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|Born||8 October 1946|
|Died||29 September 2009 (aged 62)|
Great Yarmouth, England
Nicholas Charles Strutt (8 October 1946 – 29 September 2009), was a British country and folk musician. He was particularly noted for his mandolin playing, and worked and recorded with a number of well-known musicians of his time.
Strutt first played banjo at the age of 15 and then mastered guitar, autoharp, mandolin and bass. In 1965 he relocated to Leeds and graduated from Leeds University in 1970. Between 1966 and 1969 he played in a duo with Roger Knowles which featured regularly on radio, including the BBC's Country Meets Folk, where they sometimes played with Brian Golbey and Pete Stanley as a four-piece unit. Strutt and Knowles played as support for Hank Snow and Willie Nelson on UK appearances, before their influences saw them turn more to seminal country rock. In 1970 Strutt turned fully professional, and between 1969 and 1971 he and Knowles played with Natchez Trace. In 1972, they parted amicably with Knowles opting for more traditional music and Strutt favouring the contemporary. He had already joined Bob Pegg and Carole Pegg in the folk rock band Mr. Fox, and, after this highly rated but commercially unsuccessful unit's demise, recorded two duo albums with Bob Pegg. When folk rock waned, Strutt returned to country music, playing regularly around the northern country club scene.
In the late 1970s, he worked on production and played as a session musician for the now defunct Look label. Here he worked with many artists, especially with Mel Hague but also produced albums for folk singer Alex Campbell and country star Tommy Collins. In the early 1980s, he turned more to old-time music again and often worked and recorded with Brian Golbey. He commented that "with the advent of New Country, line dancing and blander performances, our picking and grinning style was regarded as a novelty." During the mid-1980s, Strutt played part-time with various units, including a swing quartet, but returned full-time in 1990. He began teaching guitar, mandolin and bass and appeared regularly with Hague's band. He also played old-time music at regular venues with banjoist Tim Howard of the Muldoon Brothers. In 1994, he began working with a trio called Finnegan's Wake.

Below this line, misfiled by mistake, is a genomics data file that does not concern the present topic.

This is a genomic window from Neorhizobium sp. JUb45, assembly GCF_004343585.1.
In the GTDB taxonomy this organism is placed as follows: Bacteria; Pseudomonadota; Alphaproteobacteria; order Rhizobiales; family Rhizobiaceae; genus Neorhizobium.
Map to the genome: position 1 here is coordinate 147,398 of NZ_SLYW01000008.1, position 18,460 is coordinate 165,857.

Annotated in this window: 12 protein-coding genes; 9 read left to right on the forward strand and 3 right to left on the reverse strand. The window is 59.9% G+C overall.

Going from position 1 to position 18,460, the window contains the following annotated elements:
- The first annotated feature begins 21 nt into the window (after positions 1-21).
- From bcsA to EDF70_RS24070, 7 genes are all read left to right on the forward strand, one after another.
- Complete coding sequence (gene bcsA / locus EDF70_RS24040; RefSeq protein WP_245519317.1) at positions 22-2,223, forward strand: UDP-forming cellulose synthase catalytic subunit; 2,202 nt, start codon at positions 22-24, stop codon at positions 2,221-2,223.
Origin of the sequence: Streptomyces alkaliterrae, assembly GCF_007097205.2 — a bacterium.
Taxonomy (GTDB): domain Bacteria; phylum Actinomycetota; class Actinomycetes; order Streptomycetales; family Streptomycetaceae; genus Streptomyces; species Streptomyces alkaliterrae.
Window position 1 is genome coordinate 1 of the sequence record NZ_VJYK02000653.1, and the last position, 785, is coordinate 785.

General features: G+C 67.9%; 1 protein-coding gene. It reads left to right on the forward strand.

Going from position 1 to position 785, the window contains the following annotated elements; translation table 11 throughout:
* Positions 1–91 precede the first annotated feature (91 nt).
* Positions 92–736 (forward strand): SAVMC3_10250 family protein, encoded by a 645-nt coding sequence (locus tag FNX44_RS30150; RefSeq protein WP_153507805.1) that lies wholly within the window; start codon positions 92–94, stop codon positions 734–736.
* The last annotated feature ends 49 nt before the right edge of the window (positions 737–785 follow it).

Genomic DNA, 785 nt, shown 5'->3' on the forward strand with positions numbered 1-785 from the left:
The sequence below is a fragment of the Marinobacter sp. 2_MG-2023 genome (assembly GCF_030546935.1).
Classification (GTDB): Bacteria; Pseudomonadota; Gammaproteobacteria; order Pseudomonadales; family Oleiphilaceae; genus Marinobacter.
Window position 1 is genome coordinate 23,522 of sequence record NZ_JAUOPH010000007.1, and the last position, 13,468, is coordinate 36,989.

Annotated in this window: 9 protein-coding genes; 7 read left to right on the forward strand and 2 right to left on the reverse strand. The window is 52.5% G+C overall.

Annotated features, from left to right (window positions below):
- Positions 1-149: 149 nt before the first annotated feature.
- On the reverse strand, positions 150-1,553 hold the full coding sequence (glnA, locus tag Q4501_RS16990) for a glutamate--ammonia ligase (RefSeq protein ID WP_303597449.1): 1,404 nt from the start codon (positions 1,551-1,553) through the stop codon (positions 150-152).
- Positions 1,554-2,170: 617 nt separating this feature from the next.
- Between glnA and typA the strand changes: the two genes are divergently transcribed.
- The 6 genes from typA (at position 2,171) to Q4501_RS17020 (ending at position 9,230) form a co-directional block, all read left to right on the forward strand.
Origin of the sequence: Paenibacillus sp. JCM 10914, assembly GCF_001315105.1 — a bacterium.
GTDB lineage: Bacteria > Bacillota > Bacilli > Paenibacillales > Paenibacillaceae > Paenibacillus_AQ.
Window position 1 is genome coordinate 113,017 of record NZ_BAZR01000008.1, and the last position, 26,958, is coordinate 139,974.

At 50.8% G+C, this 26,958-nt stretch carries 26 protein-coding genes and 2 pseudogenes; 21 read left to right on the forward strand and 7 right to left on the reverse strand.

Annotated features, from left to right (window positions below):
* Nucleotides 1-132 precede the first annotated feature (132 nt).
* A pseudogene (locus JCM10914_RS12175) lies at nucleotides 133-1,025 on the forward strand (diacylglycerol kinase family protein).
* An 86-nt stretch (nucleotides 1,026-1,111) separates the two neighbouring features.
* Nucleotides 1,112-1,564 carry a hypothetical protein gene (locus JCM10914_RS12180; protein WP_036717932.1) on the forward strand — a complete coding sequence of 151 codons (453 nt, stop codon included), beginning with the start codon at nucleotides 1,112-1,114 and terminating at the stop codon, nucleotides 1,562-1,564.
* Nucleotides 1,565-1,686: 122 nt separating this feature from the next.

Strutt acknowledged the influence of Bill Monroe and John Duffey but confessed: "I was never any good at stealing licks accurately, so I made up my own; copying any instrument I liked be it trumpet, dobro, clarinet or trombone." He used to run jam sessions in Leeds, which often featured 20 musicians on numerous different instruments.
In 2003, Strutt made a temporary home for himself in the Shoulder Of Mutton in Castleford. This temporary home lasted three years, where he was much loved for playing his music in the pub. Nick Strutt made many friends within the area and decided to form a band which they called 'Steal Away'. The band consisted of: Nick Strutt on mandolin (backing vocals) Stevie Mac on guitar (lead vocalist) Graham Hall on fiddle Steve Parker on bass guitar (backing vocals)
Three years later, Strutt moved down to Caistor and Hemsby.
Nick Strutt died on 29 September 2009 at his home in Great Yarmouth, from liver failure. He had spent a large portion of his life in Leeds, marrying Sue and having three children as well as attending university. His funeral took place in Leeds on Friday 16 October and was arranged by Sue and his three children Wezley, Bradley and Holly. The funeral service was held at St John's church in Wortley followed by cremation at Lawnswood.
- Bob Pegg and Nick Strutt (Transatlantic, 1973)
- The Shipbuilder (with Bob Pegg) (Transatlantic, 1974)
- Brian Golbey & Nick Strutt Last Train South (Waterfront, 19??)